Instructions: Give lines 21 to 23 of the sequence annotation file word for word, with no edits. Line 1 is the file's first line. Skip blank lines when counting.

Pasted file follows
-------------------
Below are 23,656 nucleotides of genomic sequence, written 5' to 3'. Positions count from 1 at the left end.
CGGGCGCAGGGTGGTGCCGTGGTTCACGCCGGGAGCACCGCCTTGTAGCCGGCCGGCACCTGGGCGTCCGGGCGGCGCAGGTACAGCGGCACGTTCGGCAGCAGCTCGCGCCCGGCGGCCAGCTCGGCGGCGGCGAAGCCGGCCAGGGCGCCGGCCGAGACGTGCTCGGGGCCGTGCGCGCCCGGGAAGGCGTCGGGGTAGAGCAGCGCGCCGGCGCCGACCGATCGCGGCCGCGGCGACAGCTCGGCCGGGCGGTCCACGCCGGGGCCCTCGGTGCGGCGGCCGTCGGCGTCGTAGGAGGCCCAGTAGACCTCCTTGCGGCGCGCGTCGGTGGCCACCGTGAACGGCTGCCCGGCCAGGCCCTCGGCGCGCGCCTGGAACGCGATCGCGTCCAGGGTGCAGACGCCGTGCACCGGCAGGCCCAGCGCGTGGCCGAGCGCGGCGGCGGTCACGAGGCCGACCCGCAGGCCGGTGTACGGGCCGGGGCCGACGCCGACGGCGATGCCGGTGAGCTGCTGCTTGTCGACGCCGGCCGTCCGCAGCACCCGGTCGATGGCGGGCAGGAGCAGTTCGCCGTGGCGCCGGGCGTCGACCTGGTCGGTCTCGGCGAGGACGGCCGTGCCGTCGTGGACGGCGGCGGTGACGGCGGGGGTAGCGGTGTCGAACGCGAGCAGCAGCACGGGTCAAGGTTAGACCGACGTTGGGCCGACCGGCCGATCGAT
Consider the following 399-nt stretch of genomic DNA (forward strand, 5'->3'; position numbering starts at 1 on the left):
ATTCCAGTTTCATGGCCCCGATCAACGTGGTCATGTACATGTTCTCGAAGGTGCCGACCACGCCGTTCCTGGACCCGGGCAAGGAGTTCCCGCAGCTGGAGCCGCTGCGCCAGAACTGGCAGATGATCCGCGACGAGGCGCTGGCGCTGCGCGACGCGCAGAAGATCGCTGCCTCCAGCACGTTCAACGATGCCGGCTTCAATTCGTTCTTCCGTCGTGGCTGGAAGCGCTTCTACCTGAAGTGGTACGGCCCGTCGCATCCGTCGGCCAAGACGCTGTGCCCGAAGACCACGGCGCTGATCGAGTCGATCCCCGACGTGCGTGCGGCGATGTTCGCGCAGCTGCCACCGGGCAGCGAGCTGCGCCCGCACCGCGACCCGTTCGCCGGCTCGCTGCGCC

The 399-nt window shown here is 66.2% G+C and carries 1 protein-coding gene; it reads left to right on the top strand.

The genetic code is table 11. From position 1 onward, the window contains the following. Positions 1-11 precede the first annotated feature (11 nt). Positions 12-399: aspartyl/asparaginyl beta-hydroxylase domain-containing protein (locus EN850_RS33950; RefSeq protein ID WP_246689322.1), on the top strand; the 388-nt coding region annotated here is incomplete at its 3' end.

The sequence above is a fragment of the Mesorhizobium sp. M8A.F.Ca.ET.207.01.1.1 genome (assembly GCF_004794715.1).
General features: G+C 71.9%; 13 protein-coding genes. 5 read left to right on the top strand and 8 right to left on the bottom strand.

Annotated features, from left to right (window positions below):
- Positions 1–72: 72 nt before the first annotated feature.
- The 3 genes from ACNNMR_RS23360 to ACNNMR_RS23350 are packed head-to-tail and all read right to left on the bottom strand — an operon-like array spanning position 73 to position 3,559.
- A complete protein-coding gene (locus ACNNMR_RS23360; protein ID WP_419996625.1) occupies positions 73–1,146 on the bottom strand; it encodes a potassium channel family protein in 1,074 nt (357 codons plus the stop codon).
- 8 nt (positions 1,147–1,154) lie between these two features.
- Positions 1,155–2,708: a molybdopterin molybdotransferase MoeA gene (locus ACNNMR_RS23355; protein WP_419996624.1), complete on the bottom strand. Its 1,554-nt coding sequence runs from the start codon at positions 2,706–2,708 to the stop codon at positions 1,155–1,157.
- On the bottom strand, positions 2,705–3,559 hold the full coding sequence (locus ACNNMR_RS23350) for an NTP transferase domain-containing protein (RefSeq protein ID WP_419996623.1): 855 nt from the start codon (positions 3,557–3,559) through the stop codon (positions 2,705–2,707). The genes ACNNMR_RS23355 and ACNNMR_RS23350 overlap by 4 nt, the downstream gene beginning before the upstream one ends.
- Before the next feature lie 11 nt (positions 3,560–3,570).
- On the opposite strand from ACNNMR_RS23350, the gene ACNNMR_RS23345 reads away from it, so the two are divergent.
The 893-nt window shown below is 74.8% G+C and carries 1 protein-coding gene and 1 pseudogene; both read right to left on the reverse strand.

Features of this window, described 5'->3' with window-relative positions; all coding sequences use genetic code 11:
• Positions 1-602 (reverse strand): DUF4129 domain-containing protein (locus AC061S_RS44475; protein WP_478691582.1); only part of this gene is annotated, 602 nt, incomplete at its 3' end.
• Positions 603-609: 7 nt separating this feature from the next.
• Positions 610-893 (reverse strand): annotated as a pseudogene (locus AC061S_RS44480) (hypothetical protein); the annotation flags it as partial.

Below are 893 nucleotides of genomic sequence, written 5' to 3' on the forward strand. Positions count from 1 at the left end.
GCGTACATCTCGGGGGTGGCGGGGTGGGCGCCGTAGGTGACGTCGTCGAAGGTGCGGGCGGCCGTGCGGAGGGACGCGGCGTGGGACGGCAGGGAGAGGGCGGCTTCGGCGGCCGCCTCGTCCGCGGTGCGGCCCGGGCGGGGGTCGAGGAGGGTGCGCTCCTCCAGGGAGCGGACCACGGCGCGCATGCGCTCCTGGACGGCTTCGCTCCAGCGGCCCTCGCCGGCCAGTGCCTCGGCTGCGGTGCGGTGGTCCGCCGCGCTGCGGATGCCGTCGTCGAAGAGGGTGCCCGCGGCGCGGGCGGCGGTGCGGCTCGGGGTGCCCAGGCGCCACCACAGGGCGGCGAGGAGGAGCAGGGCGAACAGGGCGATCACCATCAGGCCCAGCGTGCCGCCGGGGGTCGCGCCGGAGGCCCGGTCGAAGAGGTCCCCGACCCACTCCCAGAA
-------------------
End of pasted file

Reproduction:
• Positions 603-609: 7 nt separating this feature from the next.
• Positions 610-893 (reverse strand): annotated as a pseudogene (locus AC061S_RS44480) (hypothetical protein); the annotation flags it as partial.

Below are 893 nucleotides of genomic sequence, written 5' to 3' on the forward strand. Positions count from 1 at the left end.